The ICP-AES result showed that the components extracted by sodium citrate solution included Al and Fe. Generally, Fe occurs as a simple exchangeable ion in the interlayer of clay minerals, whereas the intercalated Al is probably present as hydroxy-Al hydroxides in the interlayer of clay minerals such as smectite and vermiculite from acid soils. The XRD results suggested that partial extraction of Al and Fe from the interlayer by sodium citrate exerted no obvious influence on the intensity of the 1.4-nm reflection (Fig. 2b). In addition, the removal of hydroxy-Al from HIV did not change its expandability after glycol solvation (Fig. 2b). Na+ saturation did not remove any other simple ions except of Fe from the interlayer region of vermiculite. More collapse of the 1.4-nm reflection occurred with [K.sup.+] saturation than with [Na.sup.+] saturation, consistent with more Al exchanged by KCl solution relative to that by sodium citrate solution (Yin et al. 2013). The collapse was attributed to the exchange of the interlayer ions by [K.sup.+], as suggested by the presence of Al, Mg, and Ca in KCl-extracted solution. The extracted Al, Mg, and Ca by KCl solution measured 2.3, 4.2 and 4.3 emol [kg.sup.-1]. respectively.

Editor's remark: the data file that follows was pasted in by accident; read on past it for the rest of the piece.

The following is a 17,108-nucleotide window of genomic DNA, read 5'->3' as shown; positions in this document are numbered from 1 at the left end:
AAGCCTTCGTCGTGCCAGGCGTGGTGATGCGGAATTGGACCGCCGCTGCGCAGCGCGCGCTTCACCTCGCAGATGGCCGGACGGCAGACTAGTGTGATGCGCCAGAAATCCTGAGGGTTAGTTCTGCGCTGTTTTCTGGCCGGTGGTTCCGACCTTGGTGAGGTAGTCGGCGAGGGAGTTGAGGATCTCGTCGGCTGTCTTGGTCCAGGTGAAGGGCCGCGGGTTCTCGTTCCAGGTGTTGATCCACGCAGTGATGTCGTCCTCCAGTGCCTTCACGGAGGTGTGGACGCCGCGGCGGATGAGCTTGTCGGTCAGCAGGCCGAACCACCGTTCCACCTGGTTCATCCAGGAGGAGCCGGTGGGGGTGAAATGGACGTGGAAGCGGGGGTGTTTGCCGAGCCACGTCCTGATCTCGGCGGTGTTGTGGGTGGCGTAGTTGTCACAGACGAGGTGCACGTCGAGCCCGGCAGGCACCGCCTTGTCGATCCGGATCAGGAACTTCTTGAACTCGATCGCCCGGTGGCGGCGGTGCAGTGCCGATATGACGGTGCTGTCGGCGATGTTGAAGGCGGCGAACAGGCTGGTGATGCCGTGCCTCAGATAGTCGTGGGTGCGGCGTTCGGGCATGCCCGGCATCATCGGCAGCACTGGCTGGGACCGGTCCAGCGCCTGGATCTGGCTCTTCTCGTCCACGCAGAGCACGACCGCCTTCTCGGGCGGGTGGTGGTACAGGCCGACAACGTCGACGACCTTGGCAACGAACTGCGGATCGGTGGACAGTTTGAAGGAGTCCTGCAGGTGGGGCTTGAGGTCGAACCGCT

Therefore, HIV of the Jiujiang red earth sediments is a dioctahedral, Al-rich mineral in which the negative layer charge is compensated by Al polymers exchanged into the interlayer region (Kirkland and Hajek 1972). Hydroxy intercalation may occur following the formation of vermiculite or after further weathering to smectite, and hydroxy-Al cations may be removed by complex formation and chelation with organic matter. The presence of HIV was attributable to conditions favourable for hydroxy interlayer fonnation (Pai et al 2007). Meunier (2007) thought that Al ions at first might occur as monomers with a 6-fold coordination state [Al[(OH).sub.2]. [[([H.sub.2]0).sub.4]].sup.+] in place of alkali cations inside the interlayer zone of natural HIV, and Al polymers were formed by the polymerisation reactions among the Al monomers. Finally, discontinuous, gibbsite-like structures were built in the interlayer of HIV. However, just how gibbsite-like structures are organised inside the interlayer zones of HIV has yet to be determined (Meunier 2007). More advanced analyses are urgently needed in order to solve this problem.